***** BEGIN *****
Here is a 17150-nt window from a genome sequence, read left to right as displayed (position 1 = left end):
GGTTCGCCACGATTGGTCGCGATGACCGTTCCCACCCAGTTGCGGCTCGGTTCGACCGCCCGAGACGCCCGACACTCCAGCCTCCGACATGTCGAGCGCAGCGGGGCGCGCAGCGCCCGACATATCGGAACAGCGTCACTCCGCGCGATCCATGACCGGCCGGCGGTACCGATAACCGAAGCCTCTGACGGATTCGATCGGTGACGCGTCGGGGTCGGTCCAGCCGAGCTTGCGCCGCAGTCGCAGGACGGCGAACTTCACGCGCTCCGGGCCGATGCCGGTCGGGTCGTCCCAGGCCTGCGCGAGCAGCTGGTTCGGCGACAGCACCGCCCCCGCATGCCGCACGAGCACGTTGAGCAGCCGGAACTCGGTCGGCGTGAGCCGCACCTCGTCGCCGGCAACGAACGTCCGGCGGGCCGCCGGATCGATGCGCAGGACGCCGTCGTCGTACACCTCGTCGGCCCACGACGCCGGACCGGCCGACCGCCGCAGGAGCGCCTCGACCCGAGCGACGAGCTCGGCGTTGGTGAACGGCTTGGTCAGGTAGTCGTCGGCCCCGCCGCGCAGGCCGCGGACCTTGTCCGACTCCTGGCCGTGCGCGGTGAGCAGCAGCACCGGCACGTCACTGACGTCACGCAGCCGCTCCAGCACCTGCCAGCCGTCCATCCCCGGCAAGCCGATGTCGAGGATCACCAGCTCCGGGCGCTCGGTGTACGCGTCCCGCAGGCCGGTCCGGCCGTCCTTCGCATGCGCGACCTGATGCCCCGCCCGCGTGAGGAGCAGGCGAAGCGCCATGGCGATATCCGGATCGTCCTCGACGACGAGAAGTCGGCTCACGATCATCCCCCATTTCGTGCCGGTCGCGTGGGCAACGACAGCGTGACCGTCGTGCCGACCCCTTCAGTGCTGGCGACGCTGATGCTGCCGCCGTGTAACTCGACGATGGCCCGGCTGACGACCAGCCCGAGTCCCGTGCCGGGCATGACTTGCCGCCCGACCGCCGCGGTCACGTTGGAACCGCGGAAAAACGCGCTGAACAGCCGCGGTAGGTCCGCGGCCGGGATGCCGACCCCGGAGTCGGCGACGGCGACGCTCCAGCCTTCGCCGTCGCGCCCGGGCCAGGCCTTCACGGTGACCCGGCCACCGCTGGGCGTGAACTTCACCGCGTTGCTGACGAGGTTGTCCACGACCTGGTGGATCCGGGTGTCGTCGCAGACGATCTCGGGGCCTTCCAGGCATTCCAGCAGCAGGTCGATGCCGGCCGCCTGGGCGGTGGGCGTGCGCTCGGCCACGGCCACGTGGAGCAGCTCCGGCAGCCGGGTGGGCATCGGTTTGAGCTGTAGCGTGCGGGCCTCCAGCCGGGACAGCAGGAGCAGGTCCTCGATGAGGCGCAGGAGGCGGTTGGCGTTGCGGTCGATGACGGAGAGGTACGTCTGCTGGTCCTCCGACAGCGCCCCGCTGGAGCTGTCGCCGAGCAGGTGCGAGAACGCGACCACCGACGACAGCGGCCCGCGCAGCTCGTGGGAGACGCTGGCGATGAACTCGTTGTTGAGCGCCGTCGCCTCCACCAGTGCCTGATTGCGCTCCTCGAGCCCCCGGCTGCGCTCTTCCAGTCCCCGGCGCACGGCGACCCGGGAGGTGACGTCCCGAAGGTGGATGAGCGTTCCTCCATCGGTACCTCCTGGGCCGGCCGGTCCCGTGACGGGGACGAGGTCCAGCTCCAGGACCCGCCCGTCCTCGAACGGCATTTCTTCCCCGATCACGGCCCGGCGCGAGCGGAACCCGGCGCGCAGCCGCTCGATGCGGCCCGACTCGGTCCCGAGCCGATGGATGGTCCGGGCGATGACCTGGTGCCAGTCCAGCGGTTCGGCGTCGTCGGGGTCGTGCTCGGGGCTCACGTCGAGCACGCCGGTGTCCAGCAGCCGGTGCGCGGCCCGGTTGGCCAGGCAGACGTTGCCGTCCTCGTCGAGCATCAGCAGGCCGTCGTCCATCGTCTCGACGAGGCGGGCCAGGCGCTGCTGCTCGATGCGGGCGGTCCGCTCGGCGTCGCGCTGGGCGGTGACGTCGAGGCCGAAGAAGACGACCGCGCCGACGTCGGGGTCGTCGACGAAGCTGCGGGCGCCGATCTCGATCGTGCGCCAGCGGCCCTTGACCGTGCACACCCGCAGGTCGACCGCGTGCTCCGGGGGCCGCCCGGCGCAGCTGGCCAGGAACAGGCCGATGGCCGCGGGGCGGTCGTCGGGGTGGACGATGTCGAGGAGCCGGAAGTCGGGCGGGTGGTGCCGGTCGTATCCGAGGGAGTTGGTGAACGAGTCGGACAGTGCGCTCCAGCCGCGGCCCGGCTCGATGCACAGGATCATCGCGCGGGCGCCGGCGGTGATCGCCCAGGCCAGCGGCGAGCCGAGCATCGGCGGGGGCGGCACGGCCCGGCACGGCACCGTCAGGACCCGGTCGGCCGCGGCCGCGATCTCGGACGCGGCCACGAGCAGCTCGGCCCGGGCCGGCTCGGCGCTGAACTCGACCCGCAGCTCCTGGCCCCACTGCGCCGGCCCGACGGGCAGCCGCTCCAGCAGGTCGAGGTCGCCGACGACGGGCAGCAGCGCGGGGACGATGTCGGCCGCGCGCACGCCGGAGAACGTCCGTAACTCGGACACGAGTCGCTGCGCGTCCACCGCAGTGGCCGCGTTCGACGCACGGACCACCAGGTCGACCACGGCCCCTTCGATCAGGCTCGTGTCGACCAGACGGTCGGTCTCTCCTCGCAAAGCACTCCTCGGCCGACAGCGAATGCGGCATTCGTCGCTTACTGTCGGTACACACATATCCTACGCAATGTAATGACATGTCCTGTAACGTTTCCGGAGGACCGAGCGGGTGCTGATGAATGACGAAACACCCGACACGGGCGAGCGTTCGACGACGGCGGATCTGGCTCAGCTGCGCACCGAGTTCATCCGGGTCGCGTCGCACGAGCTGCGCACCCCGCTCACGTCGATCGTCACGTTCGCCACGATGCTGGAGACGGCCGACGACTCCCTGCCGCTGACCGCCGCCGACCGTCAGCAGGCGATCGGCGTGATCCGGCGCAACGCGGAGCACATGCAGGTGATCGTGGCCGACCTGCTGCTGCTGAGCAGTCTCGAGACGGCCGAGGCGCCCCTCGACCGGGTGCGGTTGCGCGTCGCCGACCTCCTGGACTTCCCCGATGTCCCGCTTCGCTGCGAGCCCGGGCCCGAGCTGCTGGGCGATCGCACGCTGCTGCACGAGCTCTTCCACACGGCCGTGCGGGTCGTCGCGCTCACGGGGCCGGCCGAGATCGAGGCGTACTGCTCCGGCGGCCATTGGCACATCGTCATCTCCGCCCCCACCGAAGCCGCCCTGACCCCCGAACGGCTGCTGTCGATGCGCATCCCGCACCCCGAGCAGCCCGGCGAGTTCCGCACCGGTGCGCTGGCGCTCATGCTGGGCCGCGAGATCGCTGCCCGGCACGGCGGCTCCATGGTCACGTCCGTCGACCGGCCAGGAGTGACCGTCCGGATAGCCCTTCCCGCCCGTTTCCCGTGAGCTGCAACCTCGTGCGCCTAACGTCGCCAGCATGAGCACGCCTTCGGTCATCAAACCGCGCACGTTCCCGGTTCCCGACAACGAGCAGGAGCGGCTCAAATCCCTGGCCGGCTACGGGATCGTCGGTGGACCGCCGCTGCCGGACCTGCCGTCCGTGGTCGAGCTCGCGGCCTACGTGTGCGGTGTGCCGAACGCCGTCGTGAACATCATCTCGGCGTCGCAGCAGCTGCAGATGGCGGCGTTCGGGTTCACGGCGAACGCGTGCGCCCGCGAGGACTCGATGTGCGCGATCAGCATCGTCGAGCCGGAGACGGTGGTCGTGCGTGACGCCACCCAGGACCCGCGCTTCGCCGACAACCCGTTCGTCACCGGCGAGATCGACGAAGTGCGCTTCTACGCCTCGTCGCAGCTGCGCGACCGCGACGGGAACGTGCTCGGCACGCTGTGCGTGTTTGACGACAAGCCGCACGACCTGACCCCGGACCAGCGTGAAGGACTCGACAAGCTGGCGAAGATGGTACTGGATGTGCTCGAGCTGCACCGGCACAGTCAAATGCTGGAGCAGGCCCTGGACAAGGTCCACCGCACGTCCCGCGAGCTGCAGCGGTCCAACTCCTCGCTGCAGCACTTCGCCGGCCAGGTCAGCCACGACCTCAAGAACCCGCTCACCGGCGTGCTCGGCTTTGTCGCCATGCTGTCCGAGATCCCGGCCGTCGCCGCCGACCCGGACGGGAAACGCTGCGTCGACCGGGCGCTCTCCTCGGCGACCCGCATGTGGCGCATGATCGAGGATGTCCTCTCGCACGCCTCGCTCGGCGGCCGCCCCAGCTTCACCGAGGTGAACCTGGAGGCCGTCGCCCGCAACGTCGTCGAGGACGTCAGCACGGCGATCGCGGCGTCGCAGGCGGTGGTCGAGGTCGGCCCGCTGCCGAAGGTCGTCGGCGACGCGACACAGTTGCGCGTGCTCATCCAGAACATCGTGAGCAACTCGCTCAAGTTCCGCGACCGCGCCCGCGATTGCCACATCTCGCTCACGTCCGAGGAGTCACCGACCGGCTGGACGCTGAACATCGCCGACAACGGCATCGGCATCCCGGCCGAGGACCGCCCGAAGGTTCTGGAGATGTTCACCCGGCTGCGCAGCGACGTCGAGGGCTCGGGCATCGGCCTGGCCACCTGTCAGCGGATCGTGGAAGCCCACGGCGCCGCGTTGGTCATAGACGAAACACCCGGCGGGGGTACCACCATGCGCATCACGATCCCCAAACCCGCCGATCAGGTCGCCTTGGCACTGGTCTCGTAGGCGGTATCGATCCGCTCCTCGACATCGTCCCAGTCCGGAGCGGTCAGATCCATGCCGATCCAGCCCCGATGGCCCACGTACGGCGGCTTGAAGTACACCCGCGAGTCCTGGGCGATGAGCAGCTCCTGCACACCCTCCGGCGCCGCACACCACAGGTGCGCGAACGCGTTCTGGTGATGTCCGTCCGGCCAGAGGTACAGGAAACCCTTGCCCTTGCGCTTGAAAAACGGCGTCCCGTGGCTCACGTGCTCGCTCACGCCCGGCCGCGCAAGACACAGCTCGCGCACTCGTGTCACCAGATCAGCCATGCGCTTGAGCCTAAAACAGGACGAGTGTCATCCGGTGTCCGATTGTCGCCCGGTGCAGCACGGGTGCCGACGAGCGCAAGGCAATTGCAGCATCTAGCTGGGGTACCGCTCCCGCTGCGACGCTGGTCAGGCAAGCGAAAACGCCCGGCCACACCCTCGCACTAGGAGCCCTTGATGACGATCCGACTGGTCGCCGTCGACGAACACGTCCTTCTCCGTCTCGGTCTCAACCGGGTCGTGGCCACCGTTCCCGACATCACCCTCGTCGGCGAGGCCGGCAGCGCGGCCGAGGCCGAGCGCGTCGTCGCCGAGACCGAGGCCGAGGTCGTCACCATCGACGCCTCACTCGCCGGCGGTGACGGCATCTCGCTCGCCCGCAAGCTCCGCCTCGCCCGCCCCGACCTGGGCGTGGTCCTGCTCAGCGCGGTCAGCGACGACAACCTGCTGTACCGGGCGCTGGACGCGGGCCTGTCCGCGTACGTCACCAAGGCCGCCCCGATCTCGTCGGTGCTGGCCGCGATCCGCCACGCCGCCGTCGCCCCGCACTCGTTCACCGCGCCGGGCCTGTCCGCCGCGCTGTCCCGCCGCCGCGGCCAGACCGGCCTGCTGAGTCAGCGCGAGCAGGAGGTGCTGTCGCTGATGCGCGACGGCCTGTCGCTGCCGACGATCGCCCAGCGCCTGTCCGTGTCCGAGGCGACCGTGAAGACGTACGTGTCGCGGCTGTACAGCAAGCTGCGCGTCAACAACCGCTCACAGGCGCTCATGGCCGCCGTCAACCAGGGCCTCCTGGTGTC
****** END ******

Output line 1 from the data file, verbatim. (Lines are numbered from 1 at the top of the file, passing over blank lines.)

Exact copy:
Here is a 17150-nt window from a genome sequence, read left to right as displayed (position 1 = left end):